When we are about to embark on a film’s journey we, as an audience, have come to expect a familiar style in the way the story is told. Chris Esper turns that familiarity upside down for us with his short film IMPOSTER.
Almost completely silent of dialogue, Esper’s film is an artistic exploration of peoples internal struggles with debilitating anxiety.
Esper causes the audience to invest even more by the ambiguity of the film. Our wheels are turning trying to figure out who these characters are, who their counterparts are and what the film’s message really is.
A businessman Mike (Tom Mariano) nervously types on his keyboard at work. A young boy (Brenden Meehan) is dressed as a jester standing next to him. The young boy seems to represent the businessman at a time in his life when he was carefree and jovial. We step into his meeting and realize Mike is uncapable of even being there.
We are also introduced to an artist (Sheetal Kelkar) who is displaying her painting at a showing in an art gallery. Her nude counterpart (Jamie Braddy) stands side by side with her covered only by the painting. The interpretation is that she feels exposed. As her painting is ignored by the clientele, she takes her painting down off the wall and leaves.
The intimacy and isolation in the film is especially captured when the audience boards the bus with a group of passengers on their way home from their day. Each rider, including a military veteran (William DeCoff) who suffers with PTSD, is seated next to their younger/inner self. Esper gives us food for thought that even as simplistic as a bus ride home may seem, each person’s pain is hidden within. The final scene where the passengers exit the bus is a visual powerhouse. Esper makes an artistic choice that packs quite a punch.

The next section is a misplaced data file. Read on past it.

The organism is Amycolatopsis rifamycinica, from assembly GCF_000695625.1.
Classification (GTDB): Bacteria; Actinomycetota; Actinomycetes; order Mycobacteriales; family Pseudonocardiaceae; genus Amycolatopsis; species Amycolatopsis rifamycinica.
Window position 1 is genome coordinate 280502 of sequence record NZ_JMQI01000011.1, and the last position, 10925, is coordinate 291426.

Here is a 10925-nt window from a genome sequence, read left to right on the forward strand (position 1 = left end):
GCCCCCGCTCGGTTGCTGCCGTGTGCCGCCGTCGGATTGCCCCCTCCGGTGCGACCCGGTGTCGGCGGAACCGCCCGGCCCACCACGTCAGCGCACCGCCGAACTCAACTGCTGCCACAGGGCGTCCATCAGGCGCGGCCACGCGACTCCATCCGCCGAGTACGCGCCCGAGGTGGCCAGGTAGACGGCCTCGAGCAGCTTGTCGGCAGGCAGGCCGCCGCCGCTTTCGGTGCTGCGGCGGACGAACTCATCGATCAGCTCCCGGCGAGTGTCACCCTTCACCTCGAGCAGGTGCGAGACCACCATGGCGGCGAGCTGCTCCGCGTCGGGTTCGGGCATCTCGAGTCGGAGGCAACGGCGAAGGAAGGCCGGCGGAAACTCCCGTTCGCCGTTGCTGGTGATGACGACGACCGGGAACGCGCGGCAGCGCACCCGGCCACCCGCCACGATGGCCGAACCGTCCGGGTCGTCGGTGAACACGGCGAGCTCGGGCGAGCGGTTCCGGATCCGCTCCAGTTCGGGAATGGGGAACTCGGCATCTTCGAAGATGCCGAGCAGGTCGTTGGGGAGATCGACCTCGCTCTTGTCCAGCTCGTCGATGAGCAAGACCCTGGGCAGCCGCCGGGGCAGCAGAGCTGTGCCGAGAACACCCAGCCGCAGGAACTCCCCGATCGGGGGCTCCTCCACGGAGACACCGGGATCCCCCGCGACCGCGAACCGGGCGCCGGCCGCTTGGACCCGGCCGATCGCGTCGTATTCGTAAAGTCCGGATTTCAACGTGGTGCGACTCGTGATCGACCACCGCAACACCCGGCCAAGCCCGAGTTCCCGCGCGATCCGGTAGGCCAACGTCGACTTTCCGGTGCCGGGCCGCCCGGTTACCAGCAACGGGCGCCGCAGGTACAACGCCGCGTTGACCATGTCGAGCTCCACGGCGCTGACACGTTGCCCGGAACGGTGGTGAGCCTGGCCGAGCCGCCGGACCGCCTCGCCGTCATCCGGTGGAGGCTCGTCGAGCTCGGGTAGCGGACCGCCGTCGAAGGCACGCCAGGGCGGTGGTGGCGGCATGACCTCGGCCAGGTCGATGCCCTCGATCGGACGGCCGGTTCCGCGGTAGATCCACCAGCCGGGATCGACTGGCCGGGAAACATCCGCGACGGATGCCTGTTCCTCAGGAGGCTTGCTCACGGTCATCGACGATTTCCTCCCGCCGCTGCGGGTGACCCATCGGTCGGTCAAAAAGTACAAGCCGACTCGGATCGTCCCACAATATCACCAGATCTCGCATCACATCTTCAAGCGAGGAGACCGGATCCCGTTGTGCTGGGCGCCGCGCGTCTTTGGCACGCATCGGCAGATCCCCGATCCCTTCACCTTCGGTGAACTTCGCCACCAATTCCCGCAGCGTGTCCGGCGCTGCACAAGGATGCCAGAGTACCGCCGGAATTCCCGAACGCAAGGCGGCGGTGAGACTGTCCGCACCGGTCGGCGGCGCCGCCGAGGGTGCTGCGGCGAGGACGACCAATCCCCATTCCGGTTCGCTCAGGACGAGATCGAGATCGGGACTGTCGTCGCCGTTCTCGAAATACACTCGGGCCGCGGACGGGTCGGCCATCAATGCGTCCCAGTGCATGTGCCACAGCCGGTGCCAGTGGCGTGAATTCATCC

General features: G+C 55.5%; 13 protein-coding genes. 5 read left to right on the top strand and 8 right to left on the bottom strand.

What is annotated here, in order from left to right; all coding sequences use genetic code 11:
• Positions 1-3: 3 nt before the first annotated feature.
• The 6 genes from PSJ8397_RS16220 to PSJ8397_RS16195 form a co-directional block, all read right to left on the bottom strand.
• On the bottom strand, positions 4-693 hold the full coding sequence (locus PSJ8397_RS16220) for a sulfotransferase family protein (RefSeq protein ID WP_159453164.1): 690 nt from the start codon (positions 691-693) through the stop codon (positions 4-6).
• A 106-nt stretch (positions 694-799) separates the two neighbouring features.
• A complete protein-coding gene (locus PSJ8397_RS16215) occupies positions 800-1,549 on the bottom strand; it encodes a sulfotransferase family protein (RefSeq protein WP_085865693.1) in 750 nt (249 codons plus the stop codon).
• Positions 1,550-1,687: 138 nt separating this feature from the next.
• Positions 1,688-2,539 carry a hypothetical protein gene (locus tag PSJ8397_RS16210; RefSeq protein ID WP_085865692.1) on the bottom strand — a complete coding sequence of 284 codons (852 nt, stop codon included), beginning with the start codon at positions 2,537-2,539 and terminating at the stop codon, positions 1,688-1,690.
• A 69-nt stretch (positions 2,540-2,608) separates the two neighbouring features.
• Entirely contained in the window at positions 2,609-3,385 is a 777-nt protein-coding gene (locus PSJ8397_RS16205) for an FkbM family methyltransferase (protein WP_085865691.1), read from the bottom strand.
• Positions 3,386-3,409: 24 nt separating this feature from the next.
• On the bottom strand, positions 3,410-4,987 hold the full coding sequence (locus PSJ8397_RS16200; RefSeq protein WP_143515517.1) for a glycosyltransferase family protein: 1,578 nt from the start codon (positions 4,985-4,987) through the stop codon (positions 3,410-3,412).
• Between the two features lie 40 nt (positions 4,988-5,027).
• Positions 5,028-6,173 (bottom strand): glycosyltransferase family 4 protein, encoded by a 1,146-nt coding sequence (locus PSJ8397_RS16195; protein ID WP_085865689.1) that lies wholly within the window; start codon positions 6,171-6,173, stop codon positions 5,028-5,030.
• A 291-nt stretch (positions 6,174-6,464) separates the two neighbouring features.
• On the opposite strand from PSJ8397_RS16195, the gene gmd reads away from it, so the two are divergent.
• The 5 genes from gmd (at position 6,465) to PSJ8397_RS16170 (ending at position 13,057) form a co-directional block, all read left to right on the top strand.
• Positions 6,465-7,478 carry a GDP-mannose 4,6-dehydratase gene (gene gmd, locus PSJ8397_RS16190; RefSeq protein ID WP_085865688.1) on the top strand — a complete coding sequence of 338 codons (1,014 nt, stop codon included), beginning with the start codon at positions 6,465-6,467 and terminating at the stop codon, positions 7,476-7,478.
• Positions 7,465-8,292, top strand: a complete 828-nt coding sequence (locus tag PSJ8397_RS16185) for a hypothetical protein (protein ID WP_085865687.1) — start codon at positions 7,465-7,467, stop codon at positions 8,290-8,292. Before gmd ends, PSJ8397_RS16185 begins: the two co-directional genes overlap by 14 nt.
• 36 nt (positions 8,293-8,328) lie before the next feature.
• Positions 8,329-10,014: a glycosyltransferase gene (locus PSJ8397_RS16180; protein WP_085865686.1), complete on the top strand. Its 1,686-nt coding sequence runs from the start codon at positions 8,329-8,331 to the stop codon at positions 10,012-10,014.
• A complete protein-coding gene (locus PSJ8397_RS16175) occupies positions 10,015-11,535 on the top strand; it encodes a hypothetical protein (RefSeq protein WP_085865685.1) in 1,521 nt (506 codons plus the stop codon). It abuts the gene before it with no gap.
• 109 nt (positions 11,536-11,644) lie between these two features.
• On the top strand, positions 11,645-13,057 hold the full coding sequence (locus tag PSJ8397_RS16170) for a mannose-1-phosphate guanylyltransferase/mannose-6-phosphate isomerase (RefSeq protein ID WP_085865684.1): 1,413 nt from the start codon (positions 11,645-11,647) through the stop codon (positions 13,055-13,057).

Strong performances by this group of actors with the internal lives they created for their characters.
Score (Steven Lanning-Cafaro) added to the mood of the film but felt overpowering at times. “Listening” to more silent moments in the film could have added another layer – through stillness.
The scene in the art gallery felt too long. It was the same moment repeating itself for the audience – and was not moving the scene forward.
Esper’s film leaves the audience with a film to be individually interpreted. Some may love the ambiguity of it – some might not understand it. His unique artistry in telling this story makes it feel deeply personal.
Filmmakers who explore powerful topics to educate and inform their audiences are important for what they teach us. Esper – is one of those filmmakers.